It Depends on the Language – The Non-Disparagement Clause

How enforceable is a non-disparagement clause in an agreement? As is always the case with any contract or agreement, it depends on the language. On May 31, 2022, the Appellate Division
Read More
It Depends on the Language – The Non-Disparagement Clause

DCA Tries Again to Use RSIS to Limit Municipal Stormwater Controls

By Michele Donato, Esq. and Stuart Lieberman, Esq. In the 1990’s, developers claimed that municipal residential development ordinances lacked uniformity, increased development costs, and caused uncertainty in the development process. In
Read More
DCA Tries Again to Use RSIS to Limit Municipal Stormwater Controls

Previous Property Manager Charged with Embezzling and Laundering Stolen Funds from Hamilton Park CO-OP.

Nicolas DePaola of Ewing New Jersey was indicted on twelve charges for embezzling and laundering stolen money from his prior client, Hamilton Park CO-OP. On April 1, 2022, a Mercer
Read More
Previous Property Manager Charged with Embezzling and Laundering Stolen Funds from Hamilton Park CO-OP.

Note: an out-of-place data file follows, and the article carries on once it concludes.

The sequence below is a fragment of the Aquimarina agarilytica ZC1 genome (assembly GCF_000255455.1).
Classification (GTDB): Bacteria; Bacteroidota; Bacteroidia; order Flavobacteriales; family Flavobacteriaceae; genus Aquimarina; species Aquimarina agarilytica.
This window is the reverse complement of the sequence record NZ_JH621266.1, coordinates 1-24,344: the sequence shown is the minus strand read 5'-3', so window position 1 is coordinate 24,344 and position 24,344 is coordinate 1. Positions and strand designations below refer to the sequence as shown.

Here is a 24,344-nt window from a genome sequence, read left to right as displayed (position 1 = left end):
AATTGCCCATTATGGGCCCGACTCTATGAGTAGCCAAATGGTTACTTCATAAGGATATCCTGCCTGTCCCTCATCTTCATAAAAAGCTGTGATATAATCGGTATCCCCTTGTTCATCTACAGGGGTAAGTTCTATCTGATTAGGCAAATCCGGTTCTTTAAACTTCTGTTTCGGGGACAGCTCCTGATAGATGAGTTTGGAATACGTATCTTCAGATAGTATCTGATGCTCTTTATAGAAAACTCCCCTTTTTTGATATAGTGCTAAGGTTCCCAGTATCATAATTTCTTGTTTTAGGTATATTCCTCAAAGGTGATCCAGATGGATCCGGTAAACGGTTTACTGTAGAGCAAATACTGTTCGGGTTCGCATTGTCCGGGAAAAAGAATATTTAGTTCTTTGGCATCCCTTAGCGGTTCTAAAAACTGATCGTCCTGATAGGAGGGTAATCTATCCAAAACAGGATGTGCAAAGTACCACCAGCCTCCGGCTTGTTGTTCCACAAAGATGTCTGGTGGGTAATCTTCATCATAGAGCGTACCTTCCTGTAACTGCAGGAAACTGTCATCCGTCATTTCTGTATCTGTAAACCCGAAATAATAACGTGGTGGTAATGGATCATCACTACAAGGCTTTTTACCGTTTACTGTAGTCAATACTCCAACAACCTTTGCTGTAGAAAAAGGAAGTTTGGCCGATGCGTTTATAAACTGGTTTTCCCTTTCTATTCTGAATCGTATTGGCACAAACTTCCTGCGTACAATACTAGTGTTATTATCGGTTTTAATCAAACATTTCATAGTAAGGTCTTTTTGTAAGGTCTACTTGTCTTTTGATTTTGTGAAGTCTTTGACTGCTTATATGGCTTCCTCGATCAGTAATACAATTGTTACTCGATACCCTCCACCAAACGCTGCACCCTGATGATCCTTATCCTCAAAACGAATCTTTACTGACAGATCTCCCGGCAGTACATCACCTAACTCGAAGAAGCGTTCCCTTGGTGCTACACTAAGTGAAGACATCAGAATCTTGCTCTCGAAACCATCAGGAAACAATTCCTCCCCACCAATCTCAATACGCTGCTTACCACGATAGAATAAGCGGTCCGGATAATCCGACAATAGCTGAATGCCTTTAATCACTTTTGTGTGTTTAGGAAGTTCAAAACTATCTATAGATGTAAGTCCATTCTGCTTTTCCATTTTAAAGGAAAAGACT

In The Media

  • Gulf Coast Town Center facing foreclosure

    Naples Daily News, September 16, 2015

    Wells Fargo filed a lawsuit Sept. 8 against an affiliate of CBL & Associates, the owners of the decadeold, 1.2 million-square-foot mall in south Fort Myers for a $190.9 million unpaid loan. The center has 94 stores on 204 acres, with such anchors as Super Target, Belk, Best Buy, Dick’s Sporting Goods, Marshalls and Costco...

    Read More
  • Town liable for private company's leaking underground tanks, court rules

    NJ.com Jul 26, 2017

    CRANFORD -- A couple that owned a businesses in town and became sick from leaking underground tanks owned by an adjacent business can sue the township for damages because the tanks were partially ...

    Read More
  • Dark Waters: How a Class Action Catapulted NJ to Forefront of 'Forever Chemicals' Battle

    NJ Law Journal Jan 09, 2020

    As property owners become increasingly aware of PFAS contamination, and as individuals exposed to PFAS learn of the health risks associated with exposure, liability will likely affect entire supply chains.

    Read More
  1. 1
  2. 2
  3. 3
  4. 4
  5. 5
Contact Our Firm

Quick Contact Form